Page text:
American RadioWorks | Hearing is Seeing
Students in a Chinese immersion class in Utah. Research shows bilingual people can have learning advantages over monolingual people. (Photo: Stephen Smith)

The Science of Smart

Researchers have long been searching for better ways to learn. In recent decades, experts working in cognitive science, psychology, and neuroscience have opened new windows into how the brain works, and how we can learn to learn better. In this program, we look at some of the big ideas coming out of brain science. We meet the researchers who are unlocking the secrets of how the brain acquires and holds on to knowledge. And we introduce listeners to the teachers and students who are trying to apply that knowledge in the real world.

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  • 08.12.14

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    Jeannie Oakes, who has studied tracking for decades, says vocational ed and "tracking" are connected, and that sorting students by race and class is still a problem.
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American RadioWorks | Hearing is Seeing
Students in a Chinese immersion class in Utah. Research shows bilingual people can have learning advantages over monolingual people. (Photo: Stephen Smith)

The Science of Smart

Researchers have long been searching for better ways to learn. In recent decades, experts working in cognitive science, psychology, and neuroscience have opened new windows into how the brain works, and how we can learn to learn better. In this program, we look at some of the big ideas coming out of brain science. We meet the researchers who are unlocking the secrets of how the brain acquires and holds on to knowledge. And we introduce listeners to the teachers and students who are trying to apply that knowledge in the real world.

Recent Posts

  • 08.19.14

    Paul Tough on How Children Succeed

    Paul Tough talks about his new book, How Children Succeed. He says it’s character that matters when it comes to learning. Children need curiosity, optimism and self-control.
  • 08.12.14

    Tracking and Vocational Ed

    Jeannie Oakes, who has studied tracking for decades, says vocational ed and "tracking" are connected, and that sorting students by race and class is still a problem.
  • 08.04.14

    Reinventing College for a New Kind of Student

    Long-predicted demographic changes mean a new kind of student is figuring out where to go to college, and how to pay for it.
  • 07.29.14

    Is School Funding Fair?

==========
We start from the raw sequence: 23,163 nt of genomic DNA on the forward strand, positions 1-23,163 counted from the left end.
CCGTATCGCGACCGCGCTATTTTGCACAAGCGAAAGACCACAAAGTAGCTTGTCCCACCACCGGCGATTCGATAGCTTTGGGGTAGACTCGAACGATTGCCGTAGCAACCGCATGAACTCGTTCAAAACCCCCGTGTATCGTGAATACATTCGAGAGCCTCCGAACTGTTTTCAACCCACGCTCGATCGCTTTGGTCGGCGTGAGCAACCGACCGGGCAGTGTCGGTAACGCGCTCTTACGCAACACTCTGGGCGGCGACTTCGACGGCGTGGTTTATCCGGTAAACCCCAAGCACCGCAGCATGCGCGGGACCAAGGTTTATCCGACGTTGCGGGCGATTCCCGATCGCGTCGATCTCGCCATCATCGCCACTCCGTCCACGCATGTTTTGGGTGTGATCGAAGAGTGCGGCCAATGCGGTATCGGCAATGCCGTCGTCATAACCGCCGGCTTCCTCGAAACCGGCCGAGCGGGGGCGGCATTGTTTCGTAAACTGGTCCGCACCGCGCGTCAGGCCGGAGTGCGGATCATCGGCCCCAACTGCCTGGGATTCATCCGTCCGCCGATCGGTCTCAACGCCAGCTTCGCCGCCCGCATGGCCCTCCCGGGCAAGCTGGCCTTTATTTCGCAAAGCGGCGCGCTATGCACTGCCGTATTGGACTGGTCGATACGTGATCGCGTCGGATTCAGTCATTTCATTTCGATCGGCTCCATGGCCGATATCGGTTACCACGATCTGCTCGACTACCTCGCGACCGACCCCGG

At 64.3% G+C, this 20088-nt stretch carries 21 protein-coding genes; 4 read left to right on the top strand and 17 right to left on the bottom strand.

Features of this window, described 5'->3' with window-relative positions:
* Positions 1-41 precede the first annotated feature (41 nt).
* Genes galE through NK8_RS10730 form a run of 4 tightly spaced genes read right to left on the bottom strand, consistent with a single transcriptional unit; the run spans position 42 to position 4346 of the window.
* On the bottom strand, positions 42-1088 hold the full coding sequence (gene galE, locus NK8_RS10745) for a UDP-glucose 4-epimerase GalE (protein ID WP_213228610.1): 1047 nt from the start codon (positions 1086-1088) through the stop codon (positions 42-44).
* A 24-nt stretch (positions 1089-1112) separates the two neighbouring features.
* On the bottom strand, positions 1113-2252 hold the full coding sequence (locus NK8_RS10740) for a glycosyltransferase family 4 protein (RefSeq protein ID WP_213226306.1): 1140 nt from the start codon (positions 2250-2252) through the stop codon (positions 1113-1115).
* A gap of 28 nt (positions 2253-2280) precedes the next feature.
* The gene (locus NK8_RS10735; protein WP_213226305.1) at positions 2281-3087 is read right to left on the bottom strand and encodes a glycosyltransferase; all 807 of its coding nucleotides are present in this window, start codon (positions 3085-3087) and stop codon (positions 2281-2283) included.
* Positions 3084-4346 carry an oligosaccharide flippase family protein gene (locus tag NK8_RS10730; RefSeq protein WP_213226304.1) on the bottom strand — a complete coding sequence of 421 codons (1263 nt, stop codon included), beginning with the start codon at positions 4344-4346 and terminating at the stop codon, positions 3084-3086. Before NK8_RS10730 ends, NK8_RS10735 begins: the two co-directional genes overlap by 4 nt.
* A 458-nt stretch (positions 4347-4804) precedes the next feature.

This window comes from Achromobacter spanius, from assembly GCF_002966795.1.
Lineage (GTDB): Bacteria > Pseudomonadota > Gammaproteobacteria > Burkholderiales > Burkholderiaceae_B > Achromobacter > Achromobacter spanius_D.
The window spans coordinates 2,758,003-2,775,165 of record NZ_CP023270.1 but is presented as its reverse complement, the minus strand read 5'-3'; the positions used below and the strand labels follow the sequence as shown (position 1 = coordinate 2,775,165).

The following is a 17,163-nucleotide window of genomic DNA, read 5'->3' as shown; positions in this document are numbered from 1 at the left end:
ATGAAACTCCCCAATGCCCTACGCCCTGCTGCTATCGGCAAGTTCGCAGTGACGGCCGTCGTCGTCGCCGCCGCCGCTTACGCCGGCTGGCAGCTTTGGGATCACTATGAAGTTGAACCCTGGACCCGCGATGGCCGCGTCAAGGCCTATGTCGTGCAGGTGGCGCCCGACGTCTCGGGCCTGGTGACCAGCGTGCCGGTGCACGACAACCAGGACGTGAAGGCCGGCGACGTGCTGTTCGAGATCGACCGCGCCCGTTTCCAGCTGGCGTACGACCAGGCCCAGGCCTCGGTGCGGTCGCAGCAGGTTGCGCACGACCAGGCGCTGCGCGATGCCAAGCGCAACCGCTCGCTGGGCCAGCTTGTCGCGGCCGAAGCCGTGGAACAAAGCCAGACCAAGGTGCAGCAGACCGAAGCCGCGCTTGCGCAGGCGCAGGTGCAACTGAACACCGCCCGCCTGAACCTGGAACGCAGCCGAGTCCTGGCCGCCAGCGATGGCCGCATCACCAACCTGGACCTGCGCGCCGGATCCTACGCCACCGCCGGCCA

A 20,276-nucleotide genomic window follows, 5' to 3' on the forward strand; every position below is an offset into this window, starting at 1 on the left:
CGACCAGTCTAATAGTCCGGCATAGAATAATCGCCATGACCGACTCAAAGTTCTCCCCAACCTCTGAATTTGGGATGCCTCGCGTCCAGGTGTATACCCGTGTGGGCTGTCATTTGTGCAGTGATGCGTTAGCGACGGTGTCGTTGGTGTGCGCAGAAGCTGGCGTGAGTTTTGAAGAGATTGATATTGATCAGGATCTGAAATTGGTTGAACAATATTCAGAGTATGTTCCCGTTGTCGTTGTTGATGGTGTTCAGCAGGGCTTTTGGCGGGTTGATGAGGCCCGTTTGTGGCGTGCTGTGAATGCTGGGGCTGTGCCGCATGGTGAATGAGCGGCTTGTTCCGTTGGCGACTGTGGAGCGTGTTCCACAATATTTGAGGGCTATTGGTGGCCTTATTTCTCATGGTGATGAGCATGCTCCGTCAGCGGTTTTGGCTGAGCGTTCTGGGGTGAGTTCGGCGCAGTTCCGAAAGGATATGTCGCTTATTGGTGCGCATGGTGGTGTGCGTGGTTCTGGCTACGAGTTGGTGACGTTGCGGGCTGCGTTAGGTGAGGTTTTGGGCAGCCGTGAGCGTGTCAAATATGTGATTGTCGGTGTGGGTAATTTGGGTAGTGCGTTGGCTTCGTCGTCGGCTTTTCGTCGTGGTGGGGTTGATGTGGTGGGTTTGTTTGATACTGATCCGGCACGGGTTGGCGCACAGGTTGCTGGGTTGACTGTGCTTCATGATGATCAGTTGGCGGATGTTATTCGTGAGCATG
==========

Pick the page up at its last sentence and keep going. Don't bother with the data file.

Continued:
A new report looks at why some schools have a lot of money to spend per pupil, while others don't, and what to do about it.

Back to The Data

Trips by*

Kevin Smith


Total cost of 5 trips: $5,184.70


Trips traveled under the office of John Boehner

Destination: NEW YORK CITY
Sponsor: NASDAQ
Purpose: EDUCATIONAL TRIP TO VISIT NASDAQ STOCK MARKET FACILITIES
Date: Apr 4, 2002 (1 day)
Expense: $886.65
source

Destination: TRIP TO BOSTON TO VISIT FIDELITY FACILITIES
Sponsor: Fidelity Investments
Purpose: EDUCATIONAL TRIP ABOUT INVESTMENT PLANNING, COMPANY STOCK
Date: Jun 6, 2002 (2 days)
Expense: $1,252.00
source

Destination: BOSTON
Sponsor: Investment Company Institute
Purpose: EDUCATE STAFF ABOUT THE ROLE MUTUAL FUNDS PLAY IN THE US ECONOMY AS WELL AS DEFINED CONTRIBUTION 401(K) SAVINGS PLANS
Date: Jun 3, 2004 (1 day)
Expense: $912.86
source

Destination: LOUISVILLE, KY
Sponsor: United Parcel Service of America Inc (UPS)
Purpose: TRIP TO LOUISVILLE TO LEARN MORE ABOUT UPS, THE OPERATION OF ITS PENSION PLAN, AND MULTIEMPLOYER PENSION PLANS IN GENERAL
Date: Sep 15, 2004 (2 days)
Expense: $1,251.19
source

Destination: WHITE SULPHER SPRINGS, WEST VIRGINIA
Sponsor: no sponsor listed on form
Purpose: CONGRESSIONAL PENSION REFORM RETREAT FOR MEMBERS AND STAFF TO DISCUSS RETIREMENT SECURITY ISSUES
Date: Jan 7, 2005 (2 days)
Expense: $882.00
source



* - Trips by all travelers named Kevin Smith.


American RadioWorks | Hearing is Seeing
Students in a Chinese immersion class in Utah. Research shows bilingual people can have learning advantages over monolingual people. (Photo: Stephen Smith)

The Science of Smart

Researchers have long been searching for better ways to learn. In recent decades, experts working in cognitive science, psychology, and neuroscience have opened new windows into how the brain works, and how we can learn to learn better. In this program, we look at some of the big ideas coming out of brain science. We meet the researchers who are unlocking the secrets of how the brain acquires and holds on to knowledge. And we introduce listeners to the teachers and students who are trying to apply that knowledge in the real world.

Recent Posts

  • 08.19.14

    Paul Tough on How Children Succeed

    Paul Tough talks about his new book, How Children Succeed. He says it’s character that matters when it comes to learning. Children need curiosity, optimism and self-control.
  • 08.12.14

    Tracking and Vocational Ed

    Jeannie Oakes, who has studied tracking for decades, says vocational ed and "tracking" are connected, and that sorting students by race and class is still a problem.
  • 08.04.14

    Reinventing College for a New Kind of Student

    Long-predicted demographic changes mean a new kind of student is figuring out where to go to college, and how to pay for it.
  • 07.29.14

    Is School Funding Fair?

    A new report looks at why some schools have a lot of money to spend per pupil, while others don't, and what to do about it.